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Capilano Suspension Bridge

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The Capilano Suspension Bridge Park is one of the most popular tourist attractions in British Columbia! So, what is it? It’s a Suspension Bridge located in Vancouver, Canada, that crosses the Capilano River. The bridge is 460 ft (140 meters) long and 230 ft (70 meters) above the river. It draws over 1.2 million visitors a year, so if you’re heading to VanCity, make sure to add the Cap Suspension Bridge to your to-do list!

Capilano Suspension Bridge

Capilano Suspension Bridge Tickets

To get to the Capilano Suspension Bridge, you can take the shuttle. It’s FREE and year-round! Yes, budget travelers, you heard me correctly.

However, there is an admission fee of $34.95 (edit: $41.95 as of July 2020) for students, which I was at the time. However, if you’re not eligible for the student discount, Capilano Suspension Bridge tickets are $54.95 for adults, $49.95 for seniors, $29.95 for youth (13-16), $18.95 for children (6-12). If you’re visiting with children six and younger, they are free! There are also family passes should you be going with a group of people.

Check the official site for the current pricing of Capilano Suspension Bridge tickets as it changed a lot between when I went (around 2010) and the update of this blog post.

Capilano Suspension Bridge

Crossing the Suspension Bridge in Vancouver

The Capilano Suspension Bridge is merely incredible! All I can explain it as is, imagine being with mythical woodland creatures galavanting through a forest or Fern Gully (can’t you feel it’s pain?). I’m not B.S.ing you here. I’m afraid of heights, and I braved the bridge for this gorgeous sight! It was forest as far as the eye could see! And oh, so peaceful! With very few people there, the place was serenely silent amongst the trees. This also made my slow going on the bridge bearable because again, I HATE HEIGHTS!

Capilano Suspension Bridge

The History of the Capilano Suspension Bridge

It was initially built in 1889 by George Grant Mackay, a Scottish civil engineer and park commissioner for Vancouver. The original bridge consisted of hemp ropes with a deck of cedar plants, then replaced by a wire cable bridge in 1903. In 1935 it’s new owner invited local natives to place their totem poles in the park, adding a native theme.

Entirely rebuilt in 1956, it’s next owner added the Treetops Adventures (which I enjoyed very much), which consists of seven footbridges suspended between old-growth Douglas Fir trees on the west side of the canyon. Creating a walkway up to 98 feet (30 meters) above the forest floor, providing “a unique squirrel’s eye perspective of the forest.”

Then in June of 2011, a new attraction called Cliffwalk was added to the park. Cliffwalk is a cantilevered walkway clinging to the granite cliff high above Capilano Canyon.

capilano bridge park

What is There to Do at Capilano Suspension Bridge Park?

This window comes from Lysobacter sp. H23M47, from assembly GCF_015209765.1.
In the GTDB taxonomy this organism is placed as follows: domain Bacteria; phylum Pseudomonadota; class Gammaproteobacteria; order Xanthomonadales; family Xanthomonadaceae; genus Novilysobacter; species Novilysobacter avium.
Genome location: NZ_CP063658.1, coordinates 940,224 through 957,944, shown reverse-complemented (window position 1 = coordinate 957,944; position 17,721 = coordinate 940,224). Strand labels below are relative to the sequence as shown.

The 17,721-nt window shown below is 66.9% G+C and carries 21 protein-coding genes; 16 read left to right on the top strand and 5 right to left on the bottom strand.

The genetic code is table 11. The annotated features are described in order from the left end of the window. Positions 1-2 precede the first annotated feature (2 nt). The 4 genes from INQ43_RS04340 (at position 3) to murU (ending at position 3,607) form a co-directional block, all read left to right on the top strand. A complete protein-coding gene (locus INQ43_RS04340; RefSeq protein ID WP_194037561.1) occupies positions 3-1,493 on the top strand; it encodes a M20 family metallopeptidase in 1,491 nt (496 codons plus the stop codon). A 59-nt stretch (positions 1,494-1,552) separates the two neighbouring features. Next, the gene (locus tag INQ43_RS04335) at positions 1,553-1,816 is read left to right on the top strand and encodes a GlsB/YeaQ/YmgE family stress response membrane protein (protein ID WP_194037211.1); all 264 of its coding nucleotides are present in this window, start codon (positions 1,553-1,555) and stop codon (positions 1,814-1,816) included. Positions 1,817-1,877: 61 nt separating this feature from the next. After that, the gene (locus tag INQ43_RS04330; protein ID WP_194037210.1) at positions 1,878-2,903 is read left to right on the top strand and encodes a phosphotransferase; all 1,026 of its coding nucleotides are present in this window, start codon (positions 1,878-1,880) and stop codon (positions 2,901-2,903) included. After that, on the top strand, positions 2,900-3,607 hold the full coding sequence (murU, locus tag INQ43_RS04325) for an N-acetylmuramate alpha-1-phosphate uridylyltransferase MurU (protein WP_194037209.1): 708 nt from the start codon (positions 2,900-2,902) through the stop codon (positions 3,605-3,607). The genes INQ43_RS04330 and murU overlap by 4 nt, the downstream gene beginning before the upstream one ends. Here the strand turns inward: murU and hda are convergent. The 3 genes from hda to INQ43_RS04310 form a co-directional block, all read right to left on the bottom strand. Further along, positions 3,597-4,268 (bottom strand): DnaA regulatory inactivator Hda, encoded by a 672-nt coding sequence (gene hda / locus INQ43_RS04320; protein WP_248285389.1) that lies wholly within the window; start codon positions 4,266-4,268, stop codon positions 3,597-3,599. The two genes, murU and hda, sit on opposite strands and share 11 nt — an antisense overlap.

The first thing to know is that all park attractions are included in the price of admission! In addition to Cliffwalk and the Treetops Adventure, there is a Story Center, guided nature tours on offer, a Kids’ Rainforest Explorer program, and Living Forest exhibit that enhances this unique rainforest encounter. You can also enjoy seasonal musical entertainment, check out the Raptors, and experience the First Nations culture. Take photos at the Totem Park and with the Capilano Tramps. Then you can top it off with a visit to the gift shop full of merchandise from all over Canada and great homemade fudge!

A Capilano Suspension Bridge Christmas

Now, if you’re lucky enough to visit Vancouver during the winter, then you should definitely check out the Canyon Lights, which is a Winter Festival held from late November to late January. Illuminated by hundreds of thousands of lights throughout the park, it is a magical experience. The Capilano Suspension Bridge during Christmas turns the Treetops Adventure, Cliffwalk, the rainforest, and canyon into a world of festive lights and visual magic.

The 30-ton Douglas firs of Treetops Adventure are lit, making these trees the eight tallest Christmas trees in the world! Who wouldn’t want to have a Capilano Suspension Bridge Christmas? They also have a Snowy Owl Prowl, gingerbread cookies decorating, and sing-along carols with a holiday band. The Capilano Suspension Bridge lights are a must-see event if you’re in Vancouver during the holidays. Looking for even more magical winter experiences? Check out the Ice Magic Festival at Lake Louise.

Capilano Bridge park

Capilano Suspension Bridge Hours

The Capilano Suspension Bridge is open every day of the year except December 25. Due to COVID-19, tickets and annual passes are only available for pre-purchase online for a specific date and time to limit contact upon entry. Expect to spend about 2.5 hours within the park.

Depending on what time of year you are visiting will dictate the Capilano Suspension Bridge hours.

Want to remember this? Post this The Magical Forest that is the Capilano Suspension Bridge article to your favorite Pinterest board!

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Michelle Jensen is a twenty-something traveler, occasionally solo, you’ll find road tripping across the U.S. or hostel-hopping in Europe. Currently residing in Los Angeles, CA with a day job in Television.

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